Clinical Epidemiology and Outcomes of Pediatric Musculoskeletal Infections


      To understand the epidemiology of acute hematogenous osteomyelitis and septic arthritis, including clinical and demographic features, microbiology, treatment approaches, treatment-associated complications, and outcomes.

      Study design

      Retrospective cohort study of 453 children with acute hematogenous osteomyelitis and/or septic arthritis from 2009 to 2015.


      Among the 453 patients, 218 (48%) had acute hematogenous osteomyelitis, 132 (29%) had septic arthritis, and 103 (23%) had concurrent acute hematogenous osteomyelitis/septic arthritis. Treatment failure/recurrent infection occurred in 41 patients (9%). Patients with concurrent acute hematogenous osteomyelitis/septic arthritis had longer hospital stays, longer duration of antibiotic therapy, and were more likely to have prolonged bacteremia and require intensive care. Staphylococcus aureus was identified in 228 (51%) patients, of which 114 (50%) were methicillin-resistant S aureus. Compared with septic arthritis, acute hematogenous osteomyelitis and concurrent acute hematogenous osteomyelitis/septic arthritis were associated with higher odds of treatment failure (OR, 8.19; 95% CI, 2.02-33.21 [P = .003]; and OR, 14.43; 95% CI, 3.39-61.37 [P < .001], respectively). The need for more than 1 surgical procedure was also associated with higher odds of treatment failure (OR, 2.98; 95% CI, 1.18-7.52; P = .021). Early change to oral antibiotic therapy was not associated with treatment failure (OR, 0.64; 95% CI, 0.24-1.74; P = .386). Most (73%) medically attended treatment complications occurred while on parenteral therapy.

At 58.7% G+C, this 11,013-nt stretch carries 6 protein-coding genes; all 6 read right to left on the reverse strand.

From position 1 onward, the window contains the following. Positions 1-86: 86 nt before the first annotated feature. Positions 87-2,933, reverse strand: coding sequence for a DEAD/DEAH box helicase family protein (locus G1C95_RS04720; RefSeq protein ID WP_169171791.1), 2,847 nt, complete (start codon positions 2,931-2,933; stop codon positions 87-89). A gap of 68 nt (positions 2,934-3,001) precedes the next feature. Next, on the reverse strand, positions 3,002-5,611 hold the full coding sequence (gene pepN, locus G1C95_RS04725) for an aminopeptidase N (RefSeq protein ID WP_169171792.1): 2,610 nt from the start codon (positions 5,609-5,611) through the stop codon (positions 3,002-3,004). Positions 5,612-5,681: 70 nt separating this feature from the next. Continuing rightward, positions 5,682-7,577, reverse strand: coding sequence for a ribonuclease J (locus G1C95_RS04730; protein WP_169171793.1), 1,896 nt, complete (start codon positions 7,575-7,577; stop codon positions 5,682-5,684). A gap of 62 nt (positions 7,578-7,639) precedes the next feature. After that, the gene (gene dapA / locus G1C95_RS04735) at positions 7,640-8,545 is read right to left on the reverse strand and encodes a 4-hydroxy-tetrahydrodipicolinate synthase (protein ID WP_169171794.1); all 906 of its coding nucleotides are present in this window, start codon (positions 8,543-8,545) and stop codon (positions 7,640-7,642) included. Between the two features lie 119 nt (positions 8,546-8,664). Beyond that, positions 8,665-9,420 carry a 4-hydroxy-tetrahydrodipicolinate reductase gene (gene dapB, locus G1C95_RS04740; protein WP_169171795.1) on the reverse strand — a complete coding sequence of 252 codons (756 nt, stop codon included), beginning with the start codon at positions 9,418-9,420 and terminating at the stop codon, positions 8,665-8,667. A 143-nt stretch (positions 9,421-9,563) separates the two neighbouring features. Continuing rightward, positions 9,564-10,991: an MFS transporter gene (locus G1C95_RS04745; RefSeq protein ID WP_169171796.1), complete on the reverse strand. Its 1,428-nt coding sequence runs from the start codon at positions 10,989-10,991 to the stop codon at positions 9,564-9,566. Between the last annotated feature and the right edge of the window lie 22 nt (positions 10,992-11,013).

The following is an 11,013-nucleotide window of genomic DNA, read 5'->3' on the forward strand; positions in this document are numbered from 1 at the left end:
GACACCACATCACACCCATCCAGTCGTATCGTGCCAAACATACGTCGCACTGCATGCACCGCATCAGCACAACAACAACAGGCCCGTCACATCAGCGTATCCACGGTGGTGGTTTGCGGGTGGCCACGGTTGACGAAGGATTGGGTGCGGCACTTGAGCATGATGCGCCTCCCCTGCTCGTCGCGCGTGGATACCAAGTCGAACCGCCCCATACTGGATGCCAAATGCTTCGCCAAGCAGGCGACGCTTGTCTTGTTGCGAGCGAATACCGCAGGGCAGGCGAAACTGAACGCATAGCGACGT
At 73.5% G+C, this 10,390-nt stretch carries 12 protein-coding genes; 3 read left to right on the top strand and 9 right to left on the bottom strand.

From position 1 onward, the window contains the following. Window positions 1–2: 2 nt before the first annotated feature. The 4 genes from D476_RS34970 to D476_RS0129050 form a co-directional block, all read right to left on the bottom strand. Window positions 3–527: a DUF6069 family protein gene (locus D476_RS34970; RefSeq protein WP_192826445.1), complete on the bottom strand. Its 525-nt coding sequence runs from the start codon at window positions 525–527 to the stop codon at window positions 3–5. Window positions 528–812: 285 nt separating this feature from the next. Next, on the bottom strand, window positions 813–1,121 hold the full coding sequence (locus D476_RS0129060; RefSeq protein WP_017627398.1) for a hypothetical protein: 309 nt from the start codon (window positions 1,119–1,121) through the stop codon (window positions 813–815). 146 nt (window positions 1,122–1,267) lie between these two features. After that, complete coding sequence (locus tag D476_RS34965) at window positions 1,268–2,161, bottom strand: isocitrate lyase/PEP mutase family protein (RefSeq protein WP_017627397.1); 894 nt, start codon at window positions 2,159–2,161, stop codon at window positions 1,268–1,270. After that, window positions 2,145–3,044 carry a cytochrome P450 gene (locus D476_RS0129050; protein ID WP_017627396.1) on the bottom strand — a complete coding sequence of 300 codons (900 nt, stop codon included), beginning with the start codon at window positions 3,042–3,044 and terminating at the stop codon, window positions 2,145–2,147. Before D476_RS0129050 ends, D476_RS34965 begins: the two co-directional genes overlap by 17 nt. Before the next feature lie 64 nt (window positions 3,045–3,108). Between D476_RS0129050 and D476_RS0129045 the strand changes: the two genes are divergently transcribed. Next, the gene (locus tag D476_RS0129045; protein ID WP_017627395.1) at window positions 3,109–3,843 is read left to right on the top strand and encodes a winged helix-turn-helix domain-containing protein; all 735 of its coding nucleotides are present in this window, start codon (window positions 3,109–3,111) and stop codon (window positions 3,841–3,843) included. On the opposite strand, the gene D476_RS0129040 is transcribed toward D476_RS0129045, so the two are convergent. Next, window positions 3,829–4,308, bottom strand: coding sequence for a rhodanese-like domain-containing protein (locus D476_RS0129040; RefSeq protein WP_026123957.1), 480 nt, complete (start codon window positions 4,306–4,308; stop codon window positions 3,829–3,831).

Musculoskeletal infections are challenging pediatric infections. S aureus remains the most common pathogen, with methicillin-resistant S aureus accounting for 25% of all cases. Concurrent acute hematogenous osteomyelitis/septic arthritis is associated with more severe disease and worse outcomes. Fewer treatment-related complications occurred while on oral therapy. Early transition to oral therapy was not associated with treatment failure.


      CRP (C-reactive protein), ESR (Erythrocyte sedimentation rate), ICU (Intensive care unit), MRSA (Methicillin-resistant S aureus), MSSA (Methicillin-susceptible S aureus), PICC (Peripherally inserted central catheter)
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      Linked Article

      • Traditional culture methods consistently overlook Kingella kingae osteoarticular infections
        The Journal of PediatricsVol. 236
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          Yi et al reported that Staphylococcus aureus was the most common pediatric joint and bone infection etiology in 2 large US hospitals.1 Although this concept was widely accepted in the past, the increasing use of sensitive nucleic acid amplification tests has demonstrated that Kingella kingae is the leading agent of skeletal system infections in the 6- to 48-month-old population, causing 30%-93% of the cases in this age group.2,3 Yi et al, however, isolated the bacterium in only 1% of the 453 patients.
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